Karnataka HC
Karnataka HC
Litigation News

Karnataka HC asks State Government to justify blanket relaxation of Labour Law provisions on maximum working hours for Factory Workers

The Court has also taken critical note that no direction has been given to factories to ensure that all safety norms amid COVID-19, such as the use of masks, provision of sanitisers, social distancing etc. should be made

Rintu Mariam Biju

The Karnataka High Court on Friday issued notice to the State Government in a plea filed against a Government notification relaxing provisions of the Factories Act, 1948 in Karnataka until August 21, 2020.

(WP (PIL)- Maruthi v. State of Karnataka-merged)

(Karnataka High Court - GR Factories)

Pertinently, the May 22 notification had increased the number of working hours for factory workers from 9 hours to 10 hours per day, and from 48 hours to 60 hours per week.

While issung notice, a Division Bench comprising of Chief Justice Abhay Shreeniwas Oka and Justice Sachin Shankar Magadum has also asked the State Government to explain how the Factory Act provisions could have been relaxed in a blanket manner for all factories.

The Bench had noted that "Prima facie, Section 5 of the said Act of 1948 does not contemplate grant of a blanket exemption in favour of all the factories.

Therefore, it has directed as follows

"The State will have to explain how the power under Section 5 of the Factories Act, 1948 could be exercised in a blanket manner by granting exemption to all the factories. Section 5 of the said Act of 1948 contemplates exercise of the power to grant exemption in respect of any factory or class or description of factories."

Karnataka High Court

Further, the Bench has directed the State to justify whether a public emergency as contemplated by Section 5 of the said Act of 1948 exists.

The Court has also taken critical note that no direction has been given to factories to ensure that all norms regarding COVID-19 such as use of masks, maintaining social distancing, making provision for adequate sanitizers, gloves etc. should be made.

The petition before the Court by one, Maruthi H, points out that though the Ministry of Home Affairs issued a notification on March 29 directing employers to pay full wages to the workers, the Supreme Court subsequently had passed an interim order directing the Union Government not to take any "coercive action."

The petitioner adds that due to this development, many of the factories owners failed to pay full wages for their workers, putting the workers in a precarious position.

Thus, the lockdown declared by the Central Government has had a huge impact on the workers, in the formal as well as in the informal sector, leading to lay-offs and non-payment of wages. Further, many migrant workers were stranded in Karnataka without any ration, food as well as wages, the petition states.

However, paying no heed to the plight of the workers, the State Government passed a notification to increase the number of working hours from 9 to 10 hours per day.

"In effect, the impugned Notification has extended daily working hours to 10 hours from 9 hours per day and to 60 hours from 48 hours per week. Thus, the workers have to work an extra of 1 hour per day and 12 hours per week without overtime wages", the petitioner states.

The petitioner argues that this notification is in violation of Section 5 of the Factories Act as the said provision only permits relaxation in case of "Public Emergencies" where either the security of India is threatened or on account of war or external aggression or an internal disturbance.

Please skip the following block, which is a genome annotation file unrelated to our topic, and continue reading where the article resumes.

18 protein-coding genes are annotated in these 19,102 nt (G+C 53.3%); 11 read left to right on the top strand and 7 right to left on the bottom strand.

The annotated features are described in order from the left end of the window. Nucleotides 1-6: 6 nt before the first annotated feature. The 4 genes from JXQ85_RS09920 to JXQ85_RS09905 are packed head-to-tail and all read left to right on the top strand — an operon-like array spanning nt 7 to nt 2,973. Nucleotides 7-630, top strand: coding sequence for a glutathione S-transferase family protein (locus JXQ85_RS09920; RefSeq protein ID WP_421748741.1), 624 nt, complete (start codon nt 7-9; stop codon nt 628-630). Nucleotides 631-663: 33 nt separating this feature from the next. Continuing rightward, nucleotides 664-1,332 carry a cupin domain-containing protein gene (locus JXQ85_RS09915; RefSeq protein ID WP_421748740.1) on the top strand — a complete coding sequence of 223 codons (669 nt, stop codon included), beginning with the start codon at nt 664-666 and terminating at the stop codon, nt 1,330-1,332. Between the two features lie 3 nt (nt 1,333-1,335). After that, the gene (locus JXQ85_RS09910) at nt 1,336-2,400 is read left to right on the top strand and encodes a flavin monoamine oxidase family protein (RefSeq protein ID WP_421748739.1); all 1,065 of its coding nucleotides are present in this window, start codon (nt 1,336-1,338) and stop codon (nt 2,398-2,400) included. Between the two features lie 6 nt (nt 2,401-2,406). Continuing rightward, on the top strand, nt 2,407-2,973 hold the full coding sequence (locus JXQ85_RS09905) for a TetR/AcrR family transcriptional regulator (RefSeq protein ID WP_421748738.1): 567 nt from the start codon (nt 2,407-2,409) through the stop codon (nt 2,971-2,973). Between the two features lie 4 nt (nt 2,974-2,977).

On the other hand, the petitioner points out that "The COVID-19 pandemic is a public health emergency and does not come within the ambit of any ‘war/external aggression/internal disturbance’. Both the Central and State Governments have ample power to address such a public health pandemic under the Epidemic Diseases Act, 1897 and Disaster Management Act, 2005 provide for health emergencies."

While this is the case, the plea contends that in the event of any ambiguity, an interpretation which is beneficial to the workers has to be adopted.

It is added that even if the COVID-19 pandemic is assumed to be a "public emergency", the notification is stated to have been issued to mitigate the economic losses suffered by the Factories and not to handle the "public emergency."

The petitioner argues that the move may, in fact, increase the COVID-19 pandemic spread as workers are made to work for a longer period, it was stated.

Grievance has also been raised that the notification is vague and arbitrary "in so far as it stipulates that overtime wages under Section 59 would continue to apply without clarifying the method of determining the overtime wages."

In this regard, it is noted that Section 59 of the Factories Act provides for payment of overtime wages when a worker works for more than 9 hours (which has now been increased to 10 hours by the notification). This being the case, it is stated that "there is no clarity as to whether the extra workings hours stipulated under the Notification entitles the worker for overtime wages."

The petitioner argues that the daily hours of factory workers have been increased without any reasonable justification. Therefore, the same amounts to "forced labour" and violates Fundamental rights enshrined under Articles 21 and 23 of the Constitution as well as various Directive Principles of State Policy.

On these grounds, the petition seeks to set aside the impugned notification as it is "illegal, arbitrary and in violation of the Constitutional and statutory safeguards provided to workers."

The petition has been filed through Advocates Basawa Kunale and Hemanth Rao.

The matter will be next heard on June 5.

Read petition and order:

WP (PIL)- Maruthi v. State of Karnataka-merged.pdf
Karnataka HC - GR Factories.pdf
Bar and Bench - Indian Legal news